To a novelist, that man's advice is worth its weight in diamonds. Over the years I have read a lot of things that Twain wrote about the art of telling a readable story. But nothing has ever been more useful to me than his advice about what to do when a story stalls out on you, and you just don't know where to go next with it.
He said to do nothing. Literally nothing. Put it away for awhile and forget it exists. Some of his books sat in pigeonholes for years while he waited for the writing to break loose again. I had recently hit that point with "Recompense" I know exactly how the final third of the book is going to go. I have the first third written. But the middle third refused to shape itself into a configuration that would join them up.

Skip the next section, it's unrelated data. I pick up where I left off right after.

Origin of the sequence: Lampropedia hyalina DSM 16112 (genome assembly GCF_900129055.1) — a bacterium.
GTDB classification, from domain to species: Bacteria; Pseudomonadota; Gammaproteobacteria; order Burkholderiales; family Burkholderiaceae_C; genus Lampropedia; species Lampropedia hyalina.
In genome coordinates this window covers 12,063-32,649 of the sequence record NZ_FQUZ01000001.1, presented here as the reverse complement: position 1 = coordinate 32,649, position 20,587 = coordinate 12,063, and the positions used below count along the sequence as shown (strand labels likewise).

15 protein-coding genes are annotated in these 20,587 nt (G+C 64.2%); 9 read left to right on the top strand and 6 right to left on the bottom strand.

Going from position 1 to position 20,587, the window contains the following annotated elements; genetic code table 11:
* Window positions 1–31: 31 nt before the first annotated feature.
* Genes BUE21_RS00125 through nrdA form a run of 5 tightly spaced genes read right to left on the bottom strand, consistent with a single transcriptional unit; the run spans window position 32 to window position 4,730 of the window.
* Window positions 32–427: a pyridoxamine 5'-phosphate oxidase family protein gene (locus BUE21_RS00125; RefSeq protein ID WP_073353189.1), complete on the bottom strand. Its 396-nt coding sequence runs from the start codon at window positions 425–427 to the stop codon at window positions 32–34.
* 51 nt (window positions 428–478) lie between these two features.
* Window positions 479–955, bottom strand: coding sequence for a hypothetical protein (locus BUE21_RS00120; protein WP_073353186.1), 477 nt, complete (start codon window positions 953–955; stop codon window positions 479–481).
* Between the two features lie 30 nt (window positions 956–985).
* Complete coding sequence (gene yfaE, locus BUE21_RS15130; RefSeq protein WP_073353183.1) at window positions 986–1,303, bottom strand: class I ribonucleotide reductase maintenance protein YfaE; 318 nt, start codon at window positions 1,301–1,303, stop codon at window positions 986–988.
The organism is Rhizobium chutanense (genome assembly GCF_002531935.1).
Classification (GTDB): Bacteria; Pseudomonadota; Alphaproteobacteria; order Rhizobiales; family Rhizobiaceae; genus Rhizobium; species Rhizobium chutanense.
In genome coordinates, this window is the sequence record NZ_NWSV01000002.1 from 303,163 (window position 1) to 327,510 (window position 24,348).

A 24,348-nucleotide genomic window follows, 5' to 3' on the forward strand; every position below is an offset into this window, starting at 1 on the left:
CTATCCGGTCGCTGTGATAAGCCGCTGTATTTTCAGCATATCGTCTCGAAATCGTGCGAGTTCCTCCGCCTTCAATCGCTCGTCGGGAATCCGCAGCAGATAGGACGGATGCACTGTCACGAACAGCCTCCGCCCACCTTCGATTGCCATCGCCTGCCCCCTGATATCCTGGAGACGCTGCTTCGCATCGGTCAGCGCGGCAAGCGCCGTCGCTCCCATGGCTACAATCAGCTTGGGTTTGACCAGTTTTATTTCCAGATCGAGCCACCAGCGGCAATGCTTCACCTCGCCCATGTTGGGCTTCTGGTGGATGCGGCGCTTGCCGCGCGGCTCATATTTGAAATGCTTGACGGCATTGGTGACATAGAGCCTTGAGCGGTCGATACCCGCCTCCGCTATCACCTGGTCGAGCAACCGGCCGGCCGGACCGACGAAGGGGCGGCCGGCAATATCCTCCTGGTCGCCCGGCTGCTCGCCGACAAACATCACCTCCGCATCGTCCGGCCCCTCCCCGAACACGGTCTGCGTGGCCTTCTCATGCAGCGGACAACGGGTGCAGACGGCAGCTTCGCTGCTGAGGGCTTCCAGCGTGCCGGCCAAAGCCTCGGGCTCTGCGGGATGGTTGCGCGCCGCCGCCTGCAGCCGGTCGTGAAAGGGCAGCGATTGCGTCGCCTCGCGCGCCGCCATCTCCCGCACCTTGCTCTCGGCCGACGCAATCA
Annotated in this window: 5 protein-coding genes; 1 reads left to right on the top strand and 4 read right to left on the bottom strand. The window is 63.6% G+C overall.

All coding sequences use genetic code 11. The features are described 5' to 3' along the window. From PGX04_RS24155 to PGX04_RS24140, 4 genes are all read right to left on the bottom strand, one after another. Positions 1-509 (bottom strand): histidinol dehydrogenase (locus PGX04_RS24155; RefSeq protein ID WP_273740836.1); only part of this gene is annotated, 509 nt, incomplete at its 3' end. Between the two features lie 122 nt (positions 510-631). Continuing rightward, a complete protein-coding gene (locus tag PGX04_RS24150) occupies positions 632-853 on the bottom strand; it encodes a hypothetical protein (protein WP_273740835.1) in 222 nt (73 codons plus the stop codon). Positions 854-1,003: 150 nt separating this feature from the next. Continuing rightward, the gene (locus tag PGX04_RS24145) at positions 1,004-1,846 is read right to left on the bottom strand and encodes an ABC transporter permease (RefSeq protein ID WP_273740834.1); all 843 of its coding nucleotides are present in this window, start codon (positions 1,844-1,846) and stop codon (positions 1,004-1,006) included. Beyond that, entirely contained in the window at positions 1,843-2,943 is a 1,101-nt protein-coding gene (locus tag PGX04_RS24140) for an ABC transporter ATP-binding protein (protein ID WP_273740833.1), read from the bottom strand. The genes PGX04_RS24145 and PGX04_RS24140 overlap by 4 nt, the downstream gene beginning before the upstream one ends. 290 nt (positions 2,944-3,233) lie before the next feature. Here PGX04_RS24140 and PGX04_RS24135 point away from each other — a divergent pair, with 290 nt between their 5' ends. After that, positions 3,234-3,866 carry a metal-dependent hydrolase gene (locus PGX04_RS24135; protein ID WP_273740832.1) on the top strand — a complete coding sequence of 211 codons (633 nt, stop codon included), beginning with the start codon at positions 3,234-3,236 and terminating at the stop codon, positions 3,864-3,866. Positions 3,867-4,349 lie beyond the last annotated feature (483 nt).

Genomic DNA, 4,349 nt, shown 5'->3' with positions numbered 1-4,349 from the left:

I was about to shove my head through the drywall. Then I remembered what Twain said and I quit cold turkey. Started doing anything and everything. Different stories, moving furniture, yard work, organizing my office. I started game modding (which I plan to continue, this is starting to get interesting). I did just about everything there is to do around here except write on my third book.
This morning I woke up and the movies were playing in my head. The plot inconsistency was fixed. The rough patches were smooth. Progress has resumed. Proves once more, if you need advice go to the voice of experience.